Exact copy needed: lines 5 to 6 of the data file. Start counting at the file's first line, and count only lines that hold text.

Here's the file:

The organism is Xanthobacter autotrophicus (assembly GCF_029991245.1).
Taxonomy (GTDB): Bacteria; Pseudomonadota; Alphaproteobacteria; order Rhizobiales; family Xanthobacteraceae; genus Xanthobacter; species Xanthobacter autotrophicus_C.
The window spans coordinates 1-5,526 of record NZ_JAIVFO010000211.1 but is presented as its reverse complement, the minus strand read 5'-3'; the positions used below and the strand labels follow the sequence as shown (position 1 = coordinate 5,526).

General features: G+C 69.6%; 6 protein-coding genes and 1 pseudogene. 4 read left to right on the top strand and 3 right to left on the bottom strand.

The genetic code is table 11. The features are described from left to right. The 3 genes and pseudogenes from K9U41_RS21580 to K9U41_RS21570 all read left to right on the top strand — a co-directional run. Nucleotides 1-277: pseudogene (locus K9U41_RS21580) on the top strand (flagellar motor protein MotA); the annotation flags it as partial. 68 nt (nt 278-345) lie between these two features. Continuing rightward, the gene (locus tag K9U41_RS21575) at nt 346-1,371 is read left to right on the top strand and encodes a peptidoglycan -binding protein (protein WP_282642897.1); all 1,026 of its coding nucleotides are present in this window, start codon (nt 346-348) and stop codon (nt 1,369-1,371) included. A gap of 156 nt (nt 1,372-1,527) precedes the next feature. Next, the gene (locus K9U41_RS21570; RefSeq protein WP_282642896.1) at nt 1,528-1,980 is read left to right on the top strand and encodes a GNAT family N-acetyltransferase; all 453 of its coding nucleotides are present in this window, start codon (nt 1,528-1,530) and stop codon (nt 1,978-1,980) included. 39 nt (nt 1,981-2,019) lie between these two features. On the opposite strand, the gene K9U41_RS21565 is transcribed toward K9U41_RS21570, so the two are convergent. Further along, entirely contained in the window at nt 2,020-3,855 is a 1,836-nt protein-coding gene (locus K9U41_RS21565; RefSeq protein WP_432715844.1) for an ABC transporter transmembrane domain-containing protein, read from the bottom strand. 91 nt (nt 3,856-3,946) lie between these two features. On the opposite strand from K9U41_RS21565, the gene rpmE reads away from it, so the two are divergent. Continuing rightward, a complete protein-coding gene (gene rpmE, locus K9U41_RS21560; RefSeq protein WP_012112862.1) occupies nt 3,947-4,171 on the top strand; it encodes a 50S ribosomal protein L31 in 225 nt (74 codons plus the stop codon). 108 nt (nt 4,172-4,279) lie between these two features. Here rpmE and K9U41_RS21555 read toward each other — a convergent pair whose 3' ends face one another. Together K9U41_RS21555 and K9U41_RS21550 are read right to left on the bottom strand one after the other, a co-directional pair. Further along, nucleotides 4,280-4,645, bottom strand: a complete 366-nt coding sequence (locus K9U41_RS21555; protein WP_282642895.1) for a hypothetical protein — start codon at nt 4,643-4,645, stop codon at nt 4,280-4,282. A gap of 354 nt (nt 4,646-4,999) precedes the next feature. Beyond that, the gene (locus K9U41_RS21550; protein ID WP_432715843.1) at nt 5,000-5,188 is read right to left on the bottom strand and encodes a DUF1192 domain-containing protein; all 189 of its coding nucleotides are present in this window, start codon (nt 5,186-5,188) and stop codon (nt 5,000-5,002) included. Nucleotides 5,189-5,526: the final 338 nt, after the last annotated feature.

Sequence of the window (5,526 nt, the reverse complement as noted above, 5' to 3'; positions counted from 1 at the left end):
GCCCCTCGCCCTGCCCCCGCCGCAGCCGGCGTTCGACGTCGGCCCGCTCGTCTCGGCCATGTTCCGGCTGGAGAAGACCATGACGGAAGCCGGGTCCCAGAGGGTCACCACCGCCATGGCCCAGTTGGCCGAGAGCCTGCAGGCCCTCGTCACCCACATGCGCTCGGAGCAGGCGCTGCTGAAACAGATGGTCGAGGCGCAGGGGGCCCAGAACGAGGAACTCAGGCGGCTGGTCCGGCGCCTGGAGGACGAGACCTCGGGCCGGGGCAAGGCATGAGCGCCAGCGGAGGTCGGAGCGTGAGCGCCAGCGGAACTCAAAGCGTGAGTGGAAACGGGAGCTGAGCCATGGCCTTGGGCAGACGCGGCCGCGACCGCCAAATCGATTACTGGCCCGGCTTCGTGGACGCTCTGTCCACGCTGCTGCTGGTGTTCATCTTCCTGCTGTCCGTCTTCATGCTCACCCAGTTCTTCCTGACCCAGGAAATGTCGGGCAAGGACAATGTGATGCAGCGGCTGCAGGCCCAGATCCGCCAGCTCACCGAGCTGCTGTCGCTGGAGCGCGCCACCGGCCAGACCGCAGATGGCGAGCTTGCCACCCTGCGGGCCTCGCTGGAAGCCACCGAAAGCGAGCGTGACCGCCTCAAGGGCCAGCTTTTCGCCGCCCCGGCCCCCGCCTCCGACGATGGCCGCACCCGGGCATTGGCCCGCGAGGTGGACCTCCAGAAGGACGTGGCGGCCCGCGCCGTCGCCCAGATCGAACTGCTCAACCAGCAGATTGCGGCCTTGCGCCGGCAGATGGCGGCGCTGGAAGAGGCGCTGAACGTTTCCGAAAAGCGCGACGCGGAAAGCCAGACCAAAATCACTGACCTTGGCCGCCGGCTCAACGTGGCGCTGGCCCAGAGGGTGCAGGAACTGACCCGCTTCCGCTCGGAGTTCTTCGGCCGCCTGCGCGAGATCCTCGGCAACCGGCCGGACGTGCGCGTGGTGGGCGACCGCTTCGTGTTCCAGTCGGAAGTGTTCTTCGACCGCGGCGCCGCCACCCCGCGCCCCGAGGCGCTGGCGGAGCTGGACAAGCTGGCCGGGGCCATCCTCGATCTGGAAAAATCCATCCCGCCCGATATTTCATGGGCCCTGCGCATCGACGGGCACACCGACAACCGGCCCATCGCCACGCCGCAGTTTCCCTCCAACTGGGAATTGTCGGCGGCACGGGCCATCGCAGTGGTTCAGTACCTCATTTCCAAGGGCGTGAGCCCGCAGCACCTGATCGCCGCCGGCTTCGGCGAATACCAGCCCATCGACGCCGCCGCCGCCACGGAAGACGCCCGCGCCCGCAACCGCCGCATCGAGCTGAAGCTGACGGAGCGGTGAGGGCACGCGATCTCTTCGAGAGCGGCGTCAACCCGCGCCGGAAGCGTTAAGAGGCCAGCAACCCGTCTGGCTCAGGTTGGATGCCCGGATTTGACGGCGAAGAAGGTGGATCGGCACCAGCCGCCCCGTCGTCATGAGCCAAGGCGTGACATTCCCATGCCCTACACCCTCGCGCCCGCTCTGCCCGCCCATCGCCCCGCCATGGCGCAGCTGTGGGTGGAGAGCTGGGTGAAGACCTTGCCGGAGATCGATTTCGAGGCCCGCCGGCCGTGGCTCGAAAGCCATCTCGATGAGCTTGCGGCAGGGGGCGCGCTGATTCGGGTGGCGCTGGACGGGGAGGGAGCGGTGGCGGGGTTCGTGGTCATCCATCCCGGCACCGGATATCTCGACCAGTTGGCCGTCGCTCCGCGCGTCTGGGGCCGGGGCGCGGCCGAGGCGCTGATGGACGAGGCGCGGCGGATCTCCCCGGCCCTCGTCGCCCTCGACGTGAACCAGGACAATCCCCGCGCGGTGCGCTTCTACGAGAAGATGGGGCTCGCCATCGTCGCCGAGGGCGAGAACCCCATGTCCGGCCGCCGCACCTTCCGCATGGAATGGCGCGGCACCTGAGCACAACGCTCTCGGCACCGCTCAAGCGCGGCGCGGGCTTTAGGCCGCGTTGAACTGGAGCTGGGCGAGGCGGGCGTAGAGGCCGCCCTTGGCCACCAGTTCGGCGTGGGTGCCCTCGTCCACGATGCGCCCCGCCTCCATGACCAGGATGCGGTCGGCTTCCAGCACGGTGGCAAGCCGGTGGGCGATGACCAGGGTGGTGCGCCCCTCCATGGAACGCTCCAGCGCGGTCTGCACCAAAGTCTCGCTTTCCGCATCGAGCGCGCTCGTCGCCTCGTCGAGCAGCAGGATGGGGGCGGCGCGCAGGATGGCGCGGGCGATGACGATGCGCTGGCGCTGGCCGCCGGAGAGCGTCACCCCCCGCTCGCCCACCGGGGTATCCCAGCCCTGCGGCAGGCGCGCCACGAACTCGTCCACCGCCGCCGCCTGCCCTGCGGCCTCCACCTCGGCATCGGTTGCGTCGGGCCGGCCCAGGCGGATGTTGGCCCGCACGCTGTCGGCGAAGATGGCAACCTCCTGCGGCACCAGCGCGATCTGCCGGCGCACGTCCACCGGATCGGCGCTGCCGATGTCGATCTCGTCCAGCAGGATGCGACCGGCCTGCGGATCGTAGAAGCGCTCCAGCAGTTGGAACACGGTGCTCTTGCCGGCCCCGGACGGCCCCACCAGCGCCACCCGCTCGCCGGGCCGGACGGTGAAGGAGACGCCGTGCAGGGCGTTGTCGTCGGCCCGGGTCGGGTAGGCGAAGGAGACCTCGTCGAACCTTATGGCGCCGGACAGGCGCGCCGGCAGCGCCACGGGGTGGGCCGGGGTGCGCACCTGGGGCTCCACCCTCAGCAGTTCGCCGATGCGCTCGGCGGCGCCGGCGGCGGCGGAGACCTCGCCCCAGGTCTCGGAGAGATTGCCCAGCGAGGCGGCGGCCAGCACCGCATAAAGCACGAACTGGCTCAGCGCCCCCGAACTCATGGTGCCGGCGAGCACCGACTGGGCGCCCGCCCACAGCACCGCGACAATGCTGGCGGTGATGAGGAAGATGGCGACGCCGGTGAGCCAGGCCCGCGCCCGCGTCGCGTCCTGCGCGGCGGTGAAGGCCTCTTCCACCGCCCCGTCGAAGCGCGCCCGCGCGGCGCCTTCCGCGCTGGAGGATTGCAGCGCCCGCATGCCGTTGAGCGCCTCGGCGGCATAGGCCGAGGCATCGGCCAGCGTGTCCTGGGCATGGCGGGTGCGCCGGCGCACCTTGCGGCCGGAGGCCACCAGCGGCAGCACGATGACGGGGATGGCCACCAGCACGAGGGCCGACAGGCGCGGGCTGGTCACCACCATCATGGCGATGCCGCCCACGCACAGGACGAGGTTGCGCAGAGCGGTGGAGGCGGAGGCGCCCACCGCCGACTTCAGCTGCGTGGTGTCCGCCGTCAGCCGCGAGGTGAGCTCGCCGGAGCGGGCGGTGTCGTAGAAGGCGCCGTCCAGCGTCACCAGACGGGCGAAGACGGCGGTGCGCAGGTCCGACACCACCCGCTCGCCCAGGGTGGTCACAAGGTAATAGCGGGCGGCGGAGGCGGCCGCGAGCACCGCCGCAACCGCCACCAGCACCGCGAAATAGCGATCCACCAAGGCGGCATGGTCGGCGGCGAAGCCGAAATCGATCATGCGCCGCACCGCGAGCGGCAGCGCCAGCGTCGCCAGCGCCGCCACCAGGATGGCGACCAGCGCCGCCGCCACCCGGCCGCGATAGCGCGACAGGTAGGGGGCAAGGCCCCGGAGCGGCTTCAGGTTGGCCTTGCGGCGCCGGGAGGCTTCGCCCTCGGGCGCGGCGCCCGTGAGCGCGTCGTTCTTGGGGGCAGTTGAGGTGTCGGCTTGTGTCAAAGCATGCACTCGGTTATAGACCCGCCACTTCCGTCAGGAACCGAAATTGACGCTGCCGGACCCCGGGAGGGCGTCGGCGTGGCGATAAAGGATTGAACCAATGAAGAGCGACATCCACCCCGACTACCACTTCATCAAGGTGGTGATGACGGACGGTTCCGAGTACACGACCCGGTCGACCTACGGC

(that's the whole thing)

The genetic code is table 11. The features are described from left to right. The 3 genes and pseudogenes from K9U41_RS21580 to K9U41_RS21570 all read left to right on the top strand — a co-directional run. Nucleotides 1-277: pseudogene (locus K9U41_RS21580) on the top strand (flagellar motor protein MotA); the annotation flags it as partial. 68 nt (nt 278-345) lie between these two features. Continuing rightward, the gene (locus tag K9U41_RS21575) at nt 346-1,371 is read left to right on the top strand and encodes a peptidoglycan -binding protein (protein WP_282642897.1); all 1,026 of its coding nucleotides are present in this window, start codon (nt 346-348) and stop codon (nt 1,369-1,371) included. A gap of 156 nt (nt 1,372-1,527) precedes the next feature. Next, the gene (locus K9U41_RS21570; RefSeq protein WP_282642896.1) at nt 1,528-1,980 is read left to right on the top strand and encodes a GNAT family N-acetyltransferase; all 453 of its coding nucleotides are present in this window, start codon (nt 1,528-1,530) and stop codon (nt 1,978-1,980) included. 39 nt (nt 1,981-2,019) lie between these two features. On the opposite strand, the gene K9U41_RS21565 is transcribed toward K9U41_RS21570, so the two are convergent. Further along, entirely contained in the window at nt 2,020-3,855 is a 1,836-nt protein-coding gene (locus K9U41_RS21565; RefSeq protein WP_432715844.1) for an ABC transporter transmembrane domain-containing protein, read from the bottom strand. 91 nt (nt 3,856-3,946) lie between these two features. On the opposite strand from K9U41_RS21565, the gene rpmE reads away from it, so the two are divergent. Continuing rightward, a complete protein-coding gene (gene rpmE, locus K9U41_RS21560; RefSeq protein WP_012112862.1) occupies nt 3,947-4,171 on the top strand; it encodes a 50S ribosomal protein L31 in 225 nt (74 codons plus the stop codon). 108 nt (nt 4,172-4,279) lie between these two features. Here rpmE and K9U41_RS21555 read toward each other — a convergent pair whose 3' ends face one another. Together K9U41_RS21555 and K9U41_RS21550 are read right to left on the bottom strand one after the other, a co-directional pair. Further along, nucleotides 4,280-4,645, bottom strand: a complete 366-nt coding sequence (locus K9U41_RS21555; protein WP_282642895.1) for a hypothetical protein — start codon at nt 4,643-4,645, stop codon at nt 4,280-4,282. A gap of 354 nt (nt 4,646-4,999) precedes the next feature. Beyond that, the gene (locus K9U41_RS21550; protein ID WP_432715843.1) at nt 5,000-5,188 is read right to left on the bottom strand and encodes a DUF1192 domain-containing protein; all 189 of its coding nucleotides are present in this window, start codon (nt 5,186-5,188) and stop codon (nt 5,000-5,002) included. Nucleotides 5,189-5,526: the final 338 nt, after the last annotated feature.

Sequence of the window (5,526 nt, the reverse complement as noted above, 5' to 3'; positions counted from 1 at the left end):